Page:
We all know how the saying goes, “Nothing is certain but death and taxes”. Most of us can accept this and move on with our lives, but something most people can’t get their head around is working your entire life, paying your fair share and then having to hand over one third of your Estate in tax. Inheritance tax (or death tax as it has been reframed by some people in the political sphere) is one of the most disliked forms of double taxation that is present in our system today.

 

When we go through a family’s Financial Plan with them the final part we cover is Estate Planning, once the majority of the plans has already been implemented. This includes projecting a family’s net worth and how it will grow or deplete over time. We will also give them an idea of the inheritance tax their next of kin will face.

 

We have noticed our clients fall into two distinct baskets when we go through the Estate Planning process.

 

  1. The “the kids will have been given enough”

These clients have spent a lot of time investing in their children over the years and are now generally ready to retire and spend their hard-earned savings on themselves. One client recently told us he wants to die a pauper, he’s spending everything or giving it away now.

 

  1. The “the government has taken enough”

These clients have worked hard their whole life and paid more than their fair share and are now very tax averse. Some would even prefer to give the money away rather than see it being used to pay another tax bill.

 

Whichever category you fit into having an Estate Plan will be of great value to your family. The simple process of taking inventory to all of your income and assets will help you get a clear picture of where you stand. The Metis LifePlan will allow you to project these assets over the next few decades of your life.

 

This will help you identify:

 

  • How much you can afford to spend each year
  • If you can afford to start transferring assets to the next generation now
  • Will there be sufficient cash in the Estate to pay an inheritance tax bill in the future.

The most common problem we see people facing is a liquidity issue. They have plenty of assets but as inheritance tax threshold have dropped in the last 10 years children do not have enough cash to pay the tax bill (even on receiving only the family home in some cases). In last month’s budget CAT thresholds increased to €320,000 for gifts from parents to children however this is more than €200,000 less than the 2009 threshold of €542,000.

 

There are couple of simple options you can implement to manage inheritance tax as efficiently as possible:

 

  1. The annual small Gift Exemption

This allows you to gift up to €3,000 per annum to any person of your choosing. For example, two parent can gift €6,000 between them to each of their children. These gifts are tax-free and do not eat in to your children’s threshold. We feel this is a real no brainer for any person once we have identified they will not need the cash to fund their lifestyle in the future.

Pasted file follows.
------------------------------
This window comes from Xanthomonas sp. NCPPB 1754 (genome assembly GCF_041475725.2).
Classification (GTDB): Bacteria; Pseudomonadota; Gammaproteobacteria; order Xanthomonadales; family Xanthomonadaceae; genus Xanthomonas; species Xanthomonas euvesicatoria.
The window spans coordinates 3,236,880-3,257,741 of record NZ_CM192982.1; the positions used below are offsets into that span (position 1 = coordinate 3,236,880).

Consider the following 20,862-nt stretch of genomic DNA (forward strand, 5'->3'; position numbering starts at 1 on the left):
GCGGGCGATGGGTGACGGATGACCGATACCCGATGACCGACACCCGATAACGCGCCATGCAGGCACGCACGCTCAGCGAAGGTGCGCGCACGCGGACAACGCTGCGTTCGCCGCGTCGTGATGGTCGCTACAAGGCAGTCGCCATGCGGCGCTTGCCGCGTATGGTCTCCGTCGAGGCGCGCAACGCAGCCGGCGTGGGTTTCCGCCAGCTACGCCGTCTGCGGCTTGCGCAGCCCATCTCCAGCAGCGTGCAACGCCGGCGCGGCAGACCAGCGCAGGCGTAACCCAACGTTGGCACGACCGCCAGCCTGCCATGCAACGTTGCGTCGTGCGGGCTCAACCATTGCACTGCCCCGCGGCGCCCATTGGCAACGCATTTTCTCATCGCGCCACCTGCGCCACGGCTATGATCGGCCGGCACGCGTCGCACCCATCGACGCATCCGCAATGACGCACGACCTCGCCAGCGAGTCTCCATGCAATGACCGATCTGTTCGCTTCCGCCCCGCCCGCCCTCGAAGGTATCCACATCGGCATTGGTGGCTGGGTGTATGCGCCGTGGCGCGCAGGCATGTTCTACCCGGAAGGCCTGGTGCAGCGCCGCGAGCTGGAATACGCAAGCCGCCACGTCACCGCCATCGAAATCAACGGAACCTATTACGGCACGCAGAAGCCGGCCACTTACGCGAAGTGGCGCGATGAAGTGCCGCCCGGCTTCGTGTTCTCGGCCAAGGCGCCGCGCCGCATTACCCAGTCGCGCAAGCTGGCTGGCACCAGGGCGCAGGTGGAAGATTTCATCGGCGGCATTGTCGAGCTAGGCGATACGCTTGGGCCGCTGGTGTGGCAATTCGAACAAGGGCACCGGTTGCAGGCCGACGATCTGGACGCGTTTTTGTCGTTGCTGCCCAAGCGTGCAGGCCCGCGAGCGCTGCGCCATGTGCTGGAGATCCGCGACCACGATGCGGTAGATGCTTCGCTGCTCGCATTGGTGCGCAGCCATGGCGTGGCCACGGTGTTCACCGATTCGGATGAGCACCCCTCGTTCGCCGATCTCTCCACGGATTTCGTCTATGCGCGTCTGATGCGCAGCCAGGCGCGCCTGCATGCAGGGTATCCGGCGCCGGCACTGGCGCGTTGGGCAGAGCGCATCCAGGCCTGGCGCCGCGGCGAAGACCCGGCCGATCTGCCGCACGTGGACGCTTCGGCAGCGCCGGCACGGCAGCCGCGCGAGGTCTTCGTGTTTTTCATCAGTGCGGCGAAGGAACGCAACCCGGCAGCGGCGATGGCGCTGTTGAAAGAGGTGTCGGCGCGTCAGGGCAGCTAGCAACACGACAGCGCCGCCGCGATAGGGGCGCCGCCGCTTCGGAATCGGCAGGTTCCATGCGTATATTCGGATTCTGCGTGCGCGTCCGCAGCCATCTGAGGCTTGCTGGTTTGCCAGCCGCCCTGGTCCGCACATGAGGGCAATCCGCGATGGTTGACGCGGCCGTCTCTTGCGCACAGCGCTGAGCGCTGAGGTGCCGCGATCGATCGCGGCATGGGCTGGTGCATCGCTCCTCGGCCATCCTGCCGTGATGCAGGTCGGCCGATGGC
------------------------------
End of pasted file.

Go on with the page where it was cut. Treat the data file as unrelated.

1. Section 72 Life Cover

Section 72 is often put forward as a very complex financial planning tool by advisors (we do like to make things more complicated than they are) but put simply this is a life assurance policy you can take out that will pay your children’s inheritance tax bill in the future. This option is particularly suitable for any family that has substantial non-liquid assets (e.g. property) as your kids may be forced to sell assets on short notice to pay their inheritance tax bill.

 

If you are concerned about a potential inheritance tax liability for your children we recommend you to the following:

 

  • Contact a financial planner and ask them to build you a financial plan
  • Identify what income and assets you have and project them over the next few decades.
  • Spend your money on your family first, make sure you are doing the things you love doing
  • When you have taken care of yourself then see what kind of Estate you will have left to pass to the next generation

Only at this point should you start to consider an in-depth Estate Plan.

 

Cian Callaghan
Head of Financial Planning

 


 

 

Disclaimer

Metis Ireland Financial Planning Ltd t/a Metis Ireland is regulated by the Central Bank of Ireland.

All content provided in these blog posts is intended for information purposes only and should not be interpreted as financial advice. You should always engage the services of a fully qualified independent financial adviser before entering any financial contract. Metis Ireland Financial Planning Ltd t/a Metis Ireland will not be held responsible for any actions taken as a result of reading these blog posts.

Disclaimer


Metis Ireland Financial Planning Ltd t/a Metis Ireland is regulated by the Central Bank of Ireland.


All content provided in these blog posts is intended for information purposes only and should not be interpreted as financial advice. You should always engage the services of a fully qualified independent financial adviser before entering any financial contract. Metis Ireland Financial Planning Ltd t/a Metis Ireland will not be held responsible for any actions taken as a result of reading these blog posts.